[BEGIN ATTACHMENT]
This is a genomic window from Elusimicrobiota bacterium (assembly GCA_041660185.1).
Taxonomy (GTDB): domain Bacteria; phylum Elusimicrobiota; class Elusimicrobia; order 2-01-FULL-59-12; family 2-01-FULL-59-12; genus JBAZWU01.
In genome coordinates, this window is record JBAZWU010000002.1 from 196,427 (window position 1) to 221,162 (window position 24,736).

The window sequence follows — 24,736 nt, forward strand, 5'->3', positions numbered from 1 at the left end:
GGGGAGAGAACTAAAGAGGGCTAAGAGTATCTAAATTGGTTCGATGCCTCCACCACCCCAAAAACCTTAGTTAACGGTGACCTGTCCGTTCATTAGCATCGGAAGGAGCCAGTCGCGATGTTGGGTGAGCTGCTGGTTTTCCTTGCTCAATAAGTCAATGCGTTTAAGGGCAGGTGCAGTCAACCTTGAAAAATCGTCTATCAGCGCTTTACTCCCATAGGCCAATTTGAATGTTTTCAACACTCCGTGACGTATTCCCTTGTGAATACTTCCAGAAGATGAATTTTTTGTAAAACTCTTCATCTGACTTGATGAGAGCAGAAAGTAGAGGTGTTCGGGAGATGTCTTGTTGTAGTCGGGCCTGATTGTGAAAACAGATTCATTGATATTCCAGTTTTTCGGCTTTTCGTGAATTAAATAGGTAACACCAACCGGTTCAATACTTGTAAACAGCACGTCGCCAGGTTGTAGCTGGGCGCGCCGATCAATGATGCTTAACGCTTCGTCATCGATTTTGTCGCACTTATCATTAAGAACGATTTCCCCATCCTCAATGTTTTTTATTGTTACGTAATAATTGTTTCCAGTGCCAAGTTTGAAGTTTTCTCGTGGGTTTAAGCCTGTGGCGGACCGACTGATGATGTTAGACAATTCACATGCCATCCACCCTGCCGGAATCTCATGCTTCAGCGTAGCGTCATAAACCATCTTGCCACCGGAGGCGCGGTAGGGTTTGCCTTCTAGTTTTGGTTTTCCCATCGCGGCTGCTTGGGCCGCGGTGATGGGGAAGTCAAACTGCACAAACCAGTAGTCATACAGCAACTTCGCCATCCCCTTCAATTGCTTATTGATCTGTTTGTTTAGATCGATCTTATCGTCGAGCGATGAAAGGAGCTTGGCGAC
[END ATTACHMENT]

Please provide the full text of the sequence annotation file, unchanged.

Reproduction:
This is a genomic window from Elusimicrobiota bacterium (assembly GCA_041660185.1).
Taxonomy (GTDB): domain Bacteria; phylum Elusimicrobiota; class Elusimicrobia; order 2-01-FULL-59-12; family 2-01-FULL-59-12; genus JBAZWU01.
In genome coordinates, this window is record JBAZWU010000002.1 from 196,427 (window position 1) to 221,162 (window position 24,736).

The window sequence follows — 24,736 nt, forward strand, 5'->3', positions numbered from 1 at the left end:
GGGGAGAGAACTAAAGAGGGCTAAGAGTATCTAAATTGGTTCGATGCCTCCACCACCCCAAAAACCTTAGTTAACGGTGACCTGTCCGTTCATTAGCATCGGAAGGAGCCAGTCGCGATGTTGGGTGAGCTGCTGGTTTTCCTTGCTCAATAAGTCAATGCGTTTAAGGGCAGGTGCAGTCAACCTTGAAAAATCGTCTATCAGCGCTTTACTCCCATAGGCCAATTTGAATGTTTTCAACACTCCGTGACGTATTCCCTTGTGAATACTTCCAGAAGATGAATTTTTTGTAAAACTCTTCATCTGACTTGATGAGAGCAGAAAGTAGAGGTGTTCGGGAGATGTCTTGTTGTAGTCGGGCCTGATTGTGAAAACAGATTCATTGATATTCCAGTTTTTCGGCTTTTCGTGAATTAAATAGGTAACACCAACCGGTTCAATACTTGTAAACAGCACGTCGCCAGGTTGTAGCTGGGCGCGCCGATCAATGATGCTTAACGCTTCGTCATCGATTTTGTCGCACTTATCATTAAGAACGATTTCCCCATCCTCAATGTTTTTTATTGTTACGTAATAATTGTTTCCAGTGCCAAGTTTGAAGTTTTCTCGTGGGTTTAAGCCTGTGGCGGACCGACTGATGATGTTAGACAATTCACATGCCATCCACCCTGCCGGAATCTCATGCTTCAGCGTAGCGTCATAAACCATCTTGCCACCGGAGGCGCGGTAGGGTTTGCCTTCTAGTTTTGGTTTTCCCATCGCGGCTGCTTGGGCCGCGGTGATGGGGAAGTCAAACTGCACAAACCAGTAGTCATACAGCAACTTCGCCATCCCCTTCAATTGCTTATTGATCTGTTTGTTTAGATCGATCTTATCGTCGAGCGATGAAAGGAGCTTGGCGAC